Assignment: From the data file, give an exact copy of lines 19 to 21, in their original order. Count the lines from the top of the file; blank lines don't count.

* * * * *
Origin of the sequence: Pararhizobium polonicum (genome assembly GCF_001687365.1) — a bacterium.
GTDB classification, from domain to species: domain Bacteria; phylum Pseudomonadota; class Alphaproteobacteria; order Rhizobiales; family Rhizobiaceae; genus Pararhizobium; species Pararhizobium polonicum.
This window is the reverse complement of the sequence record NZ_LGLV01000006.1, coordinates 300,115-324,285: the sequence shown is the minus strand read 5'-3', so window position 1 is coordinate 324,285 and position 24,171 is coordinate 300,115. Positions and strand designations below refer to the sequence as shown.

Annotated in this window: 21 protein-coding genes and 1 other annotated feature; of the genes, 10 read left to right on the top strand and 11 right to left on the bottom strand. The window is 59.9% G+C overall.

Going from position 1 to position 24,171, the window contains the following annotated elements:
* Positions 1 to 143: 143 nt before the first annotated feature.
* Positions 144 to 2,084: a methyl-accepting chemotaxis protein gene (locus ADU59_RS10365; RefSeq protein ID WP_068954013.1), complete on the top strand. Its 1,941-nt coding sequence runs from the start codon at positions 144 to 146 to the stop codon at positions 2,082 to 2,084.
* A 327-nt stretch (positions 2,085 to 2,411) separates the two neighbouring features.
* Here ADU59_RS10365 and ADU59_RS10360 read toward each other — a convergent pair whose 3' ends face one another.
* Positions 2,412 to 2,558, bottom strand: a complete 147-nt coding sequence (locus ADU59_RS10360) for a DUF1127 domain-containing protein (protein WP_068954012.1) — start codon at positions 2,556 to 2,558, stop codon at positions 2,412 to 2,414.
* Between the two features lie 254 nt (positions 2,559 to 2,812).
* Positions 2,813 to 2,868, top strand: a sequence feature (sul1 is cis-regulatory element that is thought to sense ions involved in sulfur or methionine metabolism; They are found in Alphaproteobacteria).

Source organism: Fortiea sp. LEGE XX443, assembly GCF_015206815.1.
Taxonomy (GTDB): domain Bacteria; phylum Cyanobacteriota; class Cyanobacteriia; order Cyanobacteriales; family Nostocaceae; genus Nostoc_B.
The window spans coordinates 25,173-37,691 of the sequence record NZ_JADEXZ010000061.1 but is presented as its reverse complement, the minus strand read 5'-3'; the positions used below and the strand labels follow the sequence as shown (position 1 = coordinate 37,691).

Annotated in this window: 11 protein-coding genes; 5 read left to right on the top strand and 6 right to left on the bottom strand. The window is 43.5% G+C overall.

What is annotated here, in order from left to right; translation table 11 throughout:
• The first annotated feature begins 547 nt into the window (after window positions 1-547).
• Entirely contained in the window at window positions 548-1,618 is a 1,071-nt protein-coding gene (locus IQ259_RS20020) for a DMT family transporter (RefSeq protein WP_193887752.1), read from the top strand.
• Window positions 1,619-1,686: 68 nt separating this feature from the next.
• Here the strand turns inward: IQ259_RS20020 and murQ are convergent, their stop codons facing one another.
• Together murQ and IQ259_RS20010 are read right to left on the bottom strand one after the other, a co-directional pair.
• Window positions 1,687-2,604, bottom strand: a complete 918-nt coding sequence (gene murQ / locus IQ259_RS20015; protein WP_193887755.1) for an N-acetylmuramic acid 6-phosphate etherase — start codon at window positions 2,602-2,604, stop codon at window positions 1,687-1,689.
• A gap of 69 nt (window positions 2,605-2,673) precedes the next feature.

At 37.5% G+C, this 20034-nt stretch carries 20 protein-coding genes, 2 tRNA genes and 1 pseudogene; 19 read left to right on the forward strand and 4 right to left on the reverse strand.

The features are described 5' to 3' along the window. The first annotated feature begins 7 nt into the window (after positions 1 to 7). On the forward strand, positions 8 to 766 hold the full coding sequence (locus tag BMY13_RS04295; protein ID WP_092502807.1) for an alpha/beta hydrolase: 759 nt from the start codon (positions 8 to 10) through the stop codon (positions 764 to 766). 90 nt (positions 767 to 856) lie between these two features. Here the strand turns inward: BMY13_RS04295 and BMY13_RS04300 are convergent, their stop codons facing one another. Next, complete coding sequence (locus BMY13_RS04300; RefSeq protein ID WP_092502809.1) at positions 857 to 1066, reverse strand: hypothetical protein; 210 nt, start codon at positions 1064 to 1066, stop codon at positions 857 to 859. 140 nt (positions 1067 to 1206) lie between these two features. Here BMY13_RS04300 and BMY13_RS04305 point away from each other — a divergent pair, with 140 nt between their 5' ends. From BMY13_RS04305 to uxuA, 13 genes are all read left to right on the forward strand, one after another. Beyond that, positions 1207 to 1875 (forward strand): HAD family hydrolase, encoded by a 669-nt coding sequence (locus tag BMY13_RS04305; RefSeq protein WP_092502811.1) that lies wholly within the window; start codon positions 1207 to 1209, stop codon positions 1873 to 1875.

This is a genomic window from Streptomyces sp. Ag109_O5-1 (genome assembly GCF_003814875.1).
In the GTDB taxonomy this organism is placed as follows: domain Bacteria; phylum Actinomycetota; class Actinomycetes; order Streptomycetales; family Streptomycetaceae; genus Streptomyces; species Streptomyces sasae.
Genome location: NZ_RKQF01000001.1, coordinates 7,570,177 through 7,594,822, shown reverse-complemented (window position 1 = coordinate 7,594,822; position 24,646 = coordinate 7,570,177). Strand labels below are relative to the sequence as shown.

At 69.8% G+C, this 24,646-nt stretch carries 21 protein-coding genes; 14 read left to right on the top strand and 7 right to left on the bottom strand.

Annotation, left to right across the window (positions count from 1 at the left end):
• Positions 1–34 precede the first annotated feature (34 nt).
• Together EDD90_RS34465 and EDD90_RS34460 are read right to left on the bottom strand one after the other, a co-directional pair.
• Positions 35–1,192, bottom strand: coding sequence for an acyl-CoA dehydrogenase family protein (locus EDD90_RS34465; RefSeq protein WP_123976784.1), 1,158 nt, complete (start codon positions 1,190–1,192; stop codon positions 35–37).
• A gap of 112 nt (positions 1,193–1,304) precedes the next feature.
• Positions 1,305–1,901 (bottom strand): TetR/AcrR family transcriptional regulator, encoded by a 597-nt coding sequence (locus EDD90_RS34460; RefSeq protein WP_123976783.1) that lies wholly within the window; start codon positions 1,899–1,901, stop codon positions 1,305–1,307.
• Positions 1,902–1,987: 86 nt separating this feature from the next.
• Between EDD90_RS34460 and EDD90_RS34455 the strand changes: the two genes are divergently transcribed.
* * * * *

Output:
• Entirely contained in the window at window positions 548-1,618 is a 1,071-nt protein-coding gene (locus IQ259_RS20020) for a DMT family transporter (RefSeq protein WP_193887752.1), read from the top strand.
• Window positions 1,619-1,686: 68 nt separating this feature from the next.
• Here the strand turns inward: IQ259_RS20020 and murQ are convergent, their stop codons facing one another.